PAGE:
The early pioneers and settlers are especially interesting figures. Volunteers personify people from the era, from pioneering women to blacksmiths. The small museum’s collection is truly fascinating to explore, including gems such as old irons of the time (the dangerous chore that was ironing back then gives you a real appreciation for our modern appliances) and the unexpected, such as incredibly intricate ornaments made of human hair and a room dedicated to gramophones of all shapes and sizes.
Kids will enjoy seeing the one-room schoolroom and ringing the school bell—and playing with some of the games of the time (stick and hoop, anyone?). Children apparently enjoy trying their hands at doing laundry the old way, with a washboard.
There are stagecoaches: It’s impressive to envision one making its run on the beach in Santa Barbara, its wheels splashing in the surf. (It looks none too comfortable, either.)
A Leisurely Destination
When you’ve taken in your dose of history, whether at the Reagan library, the Stagecoach Inn Museum, or any of the other local museums, it’s nice to be able to turn to some of the leisure activities that are the hallmark of a vacation in Southern California. Maybe you’ll want to zoom down to Malibu’s Zuma Beach, take a short 30-minute drive over the beautiful Santa Monica Mountains, or go shopping for Western gear at Thousand Oaks’ 805 Work and Play—the personalized attention there is a pleasure.
The Old West is a piece of our country’s history. Reagan felt most at home on his ranch, Rancho del Cielo (“Ranch in the Sky”), located north of Santa Barbara. When Gorbachev visited him in 1992, some months after resigning as leader of the Soviet Union and its dissolution, they rode around in a Jeep. The two exchanged gifts: for Reagan, a book of Russian proverbs, and for Gorbachev, a piece of our Western heritage, a Stetson hat.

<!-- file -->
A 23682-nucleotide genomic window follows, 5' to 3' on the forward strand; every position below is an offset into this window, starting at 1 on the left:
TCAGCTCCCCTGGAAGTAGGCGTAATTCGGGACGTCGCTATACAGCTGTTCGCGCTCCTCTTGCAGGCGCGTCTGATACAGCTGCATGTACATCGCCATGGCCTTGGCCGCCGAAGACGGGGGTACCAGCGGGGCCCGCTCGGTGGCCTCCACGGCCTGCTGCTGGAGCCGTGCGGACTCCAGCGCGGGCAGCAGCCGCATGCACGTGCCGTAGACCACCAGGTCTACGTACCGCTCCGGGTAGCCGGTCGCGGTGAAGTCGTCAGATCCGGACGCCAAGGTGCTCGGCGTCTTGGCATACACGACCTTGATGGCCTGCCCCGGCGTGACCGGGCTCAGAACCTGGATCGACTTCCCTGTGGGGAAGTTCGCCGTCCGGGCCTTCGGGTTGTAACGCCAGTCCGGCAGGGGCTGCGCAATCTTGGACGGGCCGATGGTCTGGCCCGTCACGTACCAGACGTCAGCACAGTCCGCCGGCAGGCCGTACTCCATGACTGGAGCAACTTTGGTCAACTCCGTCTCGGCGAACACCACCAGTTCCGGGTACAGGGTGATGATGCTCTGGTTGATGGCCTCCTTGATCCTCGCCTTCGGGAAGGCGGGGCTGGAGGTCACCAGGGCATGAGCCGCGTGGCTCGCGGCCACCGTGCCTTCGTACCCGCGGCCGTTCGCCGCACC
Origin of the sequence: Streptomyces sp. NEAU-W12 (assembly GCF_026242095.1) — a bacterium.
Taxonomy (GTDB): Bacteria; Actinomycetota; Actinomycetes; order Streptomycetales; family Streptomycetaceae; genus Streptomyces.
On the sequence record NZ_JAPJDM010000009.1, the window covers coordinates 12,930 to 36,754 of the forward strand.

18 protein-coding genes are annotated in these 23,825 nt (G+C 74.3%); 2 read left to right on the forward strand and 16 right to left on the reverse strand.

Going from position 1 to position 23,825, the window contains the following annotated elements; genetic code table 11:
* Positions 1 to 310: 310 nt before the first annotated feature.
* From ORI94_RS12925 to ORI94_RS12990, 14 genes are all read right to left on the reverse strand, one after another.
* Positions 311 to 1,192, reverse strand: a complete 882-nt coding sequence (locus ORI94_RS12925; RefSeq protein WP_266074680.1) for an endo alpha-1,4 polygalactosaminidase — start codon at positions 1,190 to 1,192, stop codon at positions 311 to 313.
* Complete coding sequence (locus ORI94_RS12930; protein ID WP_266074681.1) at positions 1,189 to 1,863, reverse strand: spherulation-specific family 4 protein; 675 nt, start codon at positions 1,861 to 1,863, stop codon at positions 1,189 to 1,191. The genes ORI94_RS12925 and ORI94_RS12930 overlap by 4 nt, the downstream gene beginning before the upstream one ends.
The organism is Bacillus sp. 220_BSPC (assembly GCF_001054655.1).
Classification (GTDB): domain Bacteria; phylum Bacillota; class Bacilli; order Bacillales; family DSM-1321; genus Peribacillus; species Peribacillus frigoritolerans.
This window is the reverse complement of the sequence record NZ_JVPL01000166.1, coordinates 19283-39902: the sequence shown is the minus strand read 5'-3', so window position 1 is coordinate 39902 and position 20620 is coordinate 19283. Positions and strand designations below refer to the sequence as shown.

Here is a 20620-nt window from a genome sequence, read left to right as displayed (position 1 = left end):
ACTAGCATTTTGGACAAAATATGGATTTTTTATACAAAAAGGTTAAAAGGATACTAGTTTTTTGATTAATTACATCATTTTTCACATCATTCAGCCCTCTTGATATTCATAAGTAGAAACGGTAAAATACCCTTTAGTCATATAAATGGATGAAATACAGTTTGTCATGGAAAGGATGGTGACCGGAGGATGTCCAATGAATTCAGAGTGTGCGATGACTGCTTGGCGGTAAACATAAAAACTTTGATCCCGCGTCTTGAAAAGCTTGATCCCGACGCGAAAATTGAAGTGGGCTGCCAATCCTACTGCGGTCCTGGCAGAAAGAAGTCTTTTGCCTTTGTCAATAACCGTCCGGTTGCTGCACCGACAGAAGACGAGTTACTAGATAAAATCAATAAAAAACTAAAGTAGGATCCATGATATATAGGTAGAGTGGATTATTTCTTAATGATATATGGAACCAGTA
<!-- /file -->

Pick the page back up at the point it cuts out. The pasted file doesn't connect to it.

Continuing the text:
If You Go
As an incentive for visitors, the Conejo Valley tourism bureau is offering a $100 gift card to guests who book a minimum of two nights’ stay at one of 16 participating hotels in Agoura Hills, Thousand Oaks, or Newbury Park, as long as supplies last. For more info, see Conejo.com/conejo-cash.
Homewood Suites by Hilton Agoura Hills, located next to a Trader Joe’s, feature suites with kitchenettes, which makes it nice for an extended stay or for families.
Reagan Presidential Library and Museum
The exhibit “FBI: From Al Capone to Al Qaeda” brings together many historic artifacts for the first time, from the raft and paddle used in the only escape from Alcatraz to the bullet-ridden Ford V-8 car used by Bonnie and Clyde when they met their demise. The exhibit runs until Jan. 9, 2022.
Where to Eat
Carnivores will find plenty to love at Bandit’s Grill and Bar.
There are a few locations of Jinky’s Cafe in Southern California. A closer look at the menu reveals healthy items, but also inventive and delicious twists—the owner is also a passionate chef.
The family-run The Old Place, located in the Santa Monica Mountains, looks as though it came straight out of a Wild West movie set. The steakhouse offers food cooked over an open fire.
A Dose of Nature
About 140 miles of trails criss-cross the area. The peaceful Gardens of the World showcase the flora of a handful of spots from around the world.
The author was a guest of Visit Conejo Valley.